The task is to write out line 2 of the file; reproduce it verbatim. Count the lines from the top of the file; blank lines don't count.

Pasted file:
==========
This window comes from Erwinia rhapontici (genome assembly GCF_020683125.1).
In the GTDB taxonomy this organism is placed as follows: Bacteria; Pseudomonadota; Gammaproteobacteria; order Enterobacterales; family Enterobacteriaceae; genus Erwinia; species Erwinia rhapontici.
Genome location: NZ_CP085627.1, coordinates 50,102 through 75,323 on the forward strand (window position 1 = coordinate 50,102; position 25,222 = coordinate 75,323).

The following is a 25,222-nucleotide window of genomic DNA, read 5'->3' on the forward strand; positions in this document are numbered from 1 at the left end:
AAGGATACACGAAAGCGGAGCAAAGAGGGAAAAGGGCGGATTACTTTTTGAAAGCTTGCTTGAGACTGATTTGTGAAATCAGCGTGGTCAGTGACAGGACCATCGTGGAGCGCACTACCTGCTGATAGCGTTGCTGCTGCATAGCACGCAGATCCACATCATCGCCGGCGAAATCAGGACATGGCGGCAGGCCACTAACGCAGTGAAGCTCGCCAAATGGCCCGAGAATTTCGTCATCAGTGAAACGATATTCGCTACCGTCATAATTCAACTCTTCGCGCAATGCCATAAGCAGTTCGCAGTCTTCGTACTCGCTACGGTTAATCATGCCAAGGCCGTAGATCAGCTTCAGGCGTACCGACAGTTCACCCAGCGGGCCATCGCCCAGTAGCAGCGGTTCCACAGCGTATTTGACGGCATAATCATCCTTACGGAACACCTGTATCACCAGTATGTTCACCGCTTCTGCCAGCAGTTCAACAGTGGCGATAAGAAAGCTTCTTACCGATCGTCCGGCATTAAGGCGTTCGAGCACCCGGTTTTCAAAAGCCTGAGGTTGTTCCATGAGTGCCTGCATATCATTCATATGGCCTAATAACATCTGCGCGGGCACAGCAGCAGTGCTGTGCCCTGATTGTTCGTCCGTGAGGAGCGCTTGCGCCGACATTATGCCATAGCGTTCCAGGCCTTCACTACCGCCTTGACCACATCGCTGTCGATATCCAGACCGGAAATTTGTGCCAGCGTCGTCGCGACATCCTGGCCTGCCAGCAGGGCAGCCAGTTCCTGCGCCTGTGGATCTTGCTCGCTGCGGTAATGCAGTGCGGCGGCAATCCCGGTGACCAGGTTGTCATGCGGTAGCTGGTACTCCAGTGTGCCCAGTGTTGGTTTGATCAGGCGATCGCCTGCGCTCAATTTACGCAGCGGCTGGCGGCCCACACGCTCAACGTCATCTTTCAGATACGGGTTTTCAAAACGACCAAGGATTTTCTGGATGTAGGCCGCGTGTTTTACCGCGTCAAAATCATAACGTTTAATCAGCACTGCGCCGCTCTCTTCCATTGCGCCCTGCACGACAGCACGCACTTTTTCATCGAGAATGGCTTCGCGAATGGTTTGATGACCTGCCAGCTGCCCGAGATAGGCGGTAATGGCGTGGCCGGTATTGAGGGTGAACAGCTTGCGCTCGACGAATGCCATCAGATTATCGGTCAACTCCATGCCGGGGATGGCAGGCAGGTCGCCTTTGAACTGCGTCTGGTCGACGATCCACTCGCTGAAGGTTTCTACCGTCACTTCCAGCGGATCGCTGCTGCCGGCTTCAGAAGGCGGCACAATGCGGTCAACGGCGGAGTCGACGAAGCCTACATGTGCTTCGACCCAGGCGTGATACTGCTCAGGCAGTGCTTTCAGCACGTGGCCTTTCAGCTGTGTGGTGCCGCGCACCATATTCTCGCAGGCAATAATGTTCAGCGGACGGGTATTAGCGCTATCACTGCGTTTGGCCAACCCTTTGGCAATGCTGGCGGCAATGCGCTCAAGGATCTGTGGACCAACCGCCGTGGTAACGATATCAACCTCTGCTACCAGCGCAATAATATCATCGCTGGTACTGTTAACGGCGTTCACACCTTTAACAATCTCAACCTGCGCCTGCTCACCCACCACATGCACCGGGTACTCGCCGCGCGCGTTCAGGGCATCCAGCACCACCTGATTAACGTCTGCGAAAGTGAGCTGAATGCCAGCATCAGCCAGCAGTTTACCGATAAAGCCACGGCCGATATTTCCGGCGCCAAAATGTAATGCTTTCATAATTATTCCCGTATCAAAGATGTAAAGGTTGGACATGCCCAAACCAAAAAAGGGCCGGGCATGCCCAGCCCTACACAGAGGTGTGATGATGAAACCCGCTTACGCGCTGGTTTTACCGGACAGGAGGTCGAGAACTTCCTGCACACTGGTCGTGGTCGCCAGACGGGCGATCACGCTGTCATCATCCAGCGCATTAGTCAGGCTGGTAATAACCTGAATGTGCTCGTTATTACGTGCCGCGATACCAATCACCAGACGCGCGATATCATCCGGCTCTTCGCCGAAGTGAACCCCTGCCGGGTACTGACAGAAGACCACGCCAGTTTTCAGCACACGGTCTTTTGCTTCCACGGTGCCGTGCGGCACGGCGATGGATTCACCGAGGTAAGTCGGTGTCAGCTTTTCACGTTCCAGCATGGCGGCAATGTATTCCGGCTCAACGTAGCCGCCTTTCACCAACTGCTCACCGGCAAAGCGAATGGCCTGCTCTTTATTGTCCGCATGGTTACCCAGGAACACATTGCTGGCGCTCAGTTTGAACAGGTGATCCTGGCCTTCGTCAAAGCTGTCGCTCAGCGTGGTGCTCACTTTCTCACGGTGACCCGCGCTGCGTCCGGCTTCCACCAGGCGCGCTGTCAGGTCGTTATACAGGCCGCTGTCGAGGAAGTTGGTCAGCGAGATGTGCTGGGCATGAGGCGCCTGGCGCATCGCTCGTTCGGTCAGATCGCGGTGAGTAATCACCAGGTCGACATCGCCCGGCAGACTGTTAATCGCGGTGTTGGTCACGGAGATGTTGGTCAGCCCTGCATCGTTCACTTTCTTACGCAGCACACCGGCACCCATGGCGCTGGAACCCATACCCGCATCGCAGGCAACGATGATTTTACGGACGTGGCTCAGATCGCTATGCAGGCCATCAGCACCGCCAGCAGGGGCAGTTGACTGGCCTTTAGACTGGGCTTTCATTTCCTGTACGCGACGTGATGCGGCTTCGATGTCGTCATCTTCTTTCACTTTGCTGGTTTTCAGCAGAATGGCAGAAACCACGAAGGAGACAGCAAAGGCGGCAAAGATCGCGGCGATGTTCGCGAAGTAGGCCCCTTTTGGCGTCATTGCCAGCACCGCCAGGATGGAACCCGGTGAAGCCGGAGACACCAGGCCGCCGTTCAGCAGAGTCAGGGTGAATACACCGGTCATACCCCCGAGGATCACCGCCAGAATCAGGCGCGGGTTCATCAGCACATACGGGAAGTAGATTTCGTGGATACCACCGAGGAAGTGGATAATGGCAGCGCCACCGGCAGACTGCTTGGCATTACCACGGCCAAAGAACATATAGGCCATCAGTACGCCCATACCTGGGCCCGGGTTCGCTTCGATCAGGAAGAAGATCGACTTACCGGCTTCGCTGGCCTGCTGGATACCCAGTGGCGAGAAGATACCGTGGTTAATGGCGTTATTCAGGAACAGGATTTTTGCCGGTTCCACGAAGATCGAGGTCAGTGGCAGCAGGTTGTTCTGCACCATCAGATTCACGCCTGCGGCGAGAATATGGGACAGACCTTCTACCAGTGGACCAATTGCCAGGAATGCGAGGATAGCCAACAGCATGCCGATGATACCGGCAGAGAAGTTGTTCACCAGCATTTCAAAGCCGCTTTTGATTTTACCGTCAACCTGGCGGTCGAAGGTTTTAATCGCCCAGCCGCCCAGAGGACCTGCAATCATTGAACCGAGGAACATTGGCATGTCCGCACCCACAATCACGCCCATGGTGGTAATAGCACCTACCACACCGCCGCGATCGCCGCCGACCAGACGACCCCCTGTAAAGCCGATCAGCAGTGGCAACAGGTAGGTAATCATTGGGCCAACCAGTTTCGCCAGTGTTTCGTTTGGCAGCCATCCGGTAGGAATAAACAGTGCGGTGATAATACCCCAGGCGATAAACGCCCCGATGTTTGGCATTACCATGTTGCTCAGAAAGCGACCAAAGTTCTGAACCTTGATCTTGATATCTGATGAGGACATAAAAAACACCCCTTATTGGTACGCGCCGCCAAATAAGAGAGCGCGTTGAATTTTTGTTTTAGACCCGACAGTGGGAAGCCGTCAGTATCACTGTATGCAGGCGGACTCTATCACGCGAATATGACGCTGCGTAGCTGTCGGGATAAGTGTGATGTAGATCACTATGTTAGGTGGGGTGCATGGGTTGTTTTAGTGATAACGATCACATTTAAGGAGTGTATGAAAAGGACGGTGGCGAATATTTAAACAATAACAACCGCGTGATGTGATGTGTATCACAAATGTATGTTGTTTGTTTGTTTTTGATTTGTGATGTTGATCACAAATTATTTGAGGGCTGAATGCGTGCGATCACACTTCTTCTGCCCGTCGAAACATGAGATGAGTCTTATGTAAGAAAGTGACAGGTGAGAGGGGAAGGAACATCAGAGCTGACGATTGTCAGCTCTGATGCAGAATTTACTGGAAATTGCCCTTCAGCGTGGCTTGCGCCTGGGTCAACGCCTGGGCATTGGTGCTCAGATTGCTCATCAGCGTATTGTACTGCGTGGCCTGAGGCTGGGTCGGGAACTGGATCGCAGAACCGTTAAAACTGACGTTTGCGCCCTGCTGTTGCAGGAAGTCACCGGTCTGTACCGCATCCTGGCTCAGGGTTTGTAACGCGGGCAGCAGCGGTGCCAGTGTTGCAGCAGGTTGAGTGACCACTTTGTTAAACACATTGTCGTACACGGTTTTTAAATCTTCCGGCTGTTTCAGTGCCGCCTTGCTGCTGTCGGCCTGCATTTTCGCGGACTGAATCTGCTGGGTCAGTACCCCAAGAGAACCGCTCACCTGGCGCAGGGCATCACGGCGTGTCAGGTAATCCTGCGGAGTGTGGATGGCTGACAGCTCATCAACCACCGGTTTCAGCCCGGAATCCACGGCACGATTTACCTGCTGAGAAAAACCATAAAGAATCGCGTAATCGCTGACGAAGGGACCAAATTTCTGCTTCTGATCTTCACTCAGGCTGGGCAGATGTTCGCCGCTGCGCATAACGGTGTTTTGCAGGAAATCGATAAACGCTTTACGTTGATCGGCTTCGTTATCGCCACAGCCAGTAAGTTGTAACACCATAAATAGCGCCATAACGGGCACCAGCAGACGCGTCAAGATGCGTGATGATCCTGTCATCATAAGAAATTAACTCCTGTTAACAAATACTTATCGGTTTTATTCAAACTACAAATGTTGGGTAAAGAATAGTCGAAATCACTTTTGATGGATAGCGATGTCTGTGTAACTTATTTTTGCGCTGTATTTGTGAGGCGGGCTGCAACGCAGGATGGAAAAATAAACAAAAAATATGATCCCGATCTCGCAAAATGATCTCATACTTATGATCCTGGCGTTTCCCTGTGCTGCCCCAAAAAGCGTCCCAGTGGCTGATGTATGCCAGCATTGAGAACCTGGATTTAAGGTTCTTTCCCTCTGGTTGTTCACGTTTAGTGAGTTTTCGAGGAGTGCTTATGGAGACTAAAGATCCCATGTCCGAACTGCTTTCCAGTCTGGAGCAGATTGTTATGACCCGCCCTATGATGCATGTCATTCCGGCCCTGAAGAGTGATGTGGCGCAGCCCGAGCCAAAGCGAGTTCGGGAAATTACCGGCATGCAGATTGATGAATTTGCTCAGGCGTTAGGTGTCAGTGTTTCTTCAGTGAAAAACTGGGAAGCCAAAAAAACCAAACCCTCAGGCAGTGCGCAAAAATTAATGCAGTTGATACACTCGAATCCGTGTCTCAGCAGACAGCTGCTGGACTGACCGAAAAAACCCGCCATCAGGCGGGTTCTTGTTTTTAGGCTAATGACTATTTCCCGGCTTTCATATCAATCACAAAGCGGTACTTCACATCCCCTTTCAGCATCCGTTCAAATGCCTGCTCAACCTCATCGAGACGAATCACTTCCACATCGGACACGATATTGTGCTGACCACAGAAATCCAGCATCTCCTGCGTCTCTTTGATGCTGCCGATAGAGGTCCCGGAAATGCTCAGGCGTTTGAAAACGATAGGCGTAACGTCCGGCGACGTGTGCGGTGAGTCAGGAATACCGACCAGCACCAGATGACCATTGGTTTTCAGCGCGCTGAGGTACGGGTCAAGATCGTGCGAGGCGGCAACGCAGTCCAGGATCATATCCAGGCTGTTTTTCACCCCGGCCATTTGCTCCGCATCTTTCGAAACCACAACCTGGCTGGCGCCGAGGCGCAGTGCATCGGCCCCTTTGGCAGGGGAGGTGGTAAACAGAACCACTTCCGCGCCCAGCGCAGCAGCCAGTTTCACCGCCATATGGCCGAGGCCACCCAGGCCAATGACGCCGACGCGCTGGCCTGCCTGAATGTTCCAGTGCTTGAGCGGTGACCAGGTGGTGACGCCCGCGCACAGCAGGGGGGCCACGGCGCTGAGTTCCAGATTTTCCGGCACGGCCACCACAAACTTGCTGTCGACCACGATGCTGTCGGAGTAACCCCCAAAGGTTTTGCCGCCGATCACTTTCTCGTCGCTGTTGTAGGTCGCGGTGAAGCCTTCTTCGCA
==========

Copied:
In the GTDB taxonomy this organism is placed as follows: Bacteria; Pseudomonadota; Gammaproteobacteria; order Enterobacterales; family Enterobacteriaceae; genus Erwinia; species Erwinia rhapontici.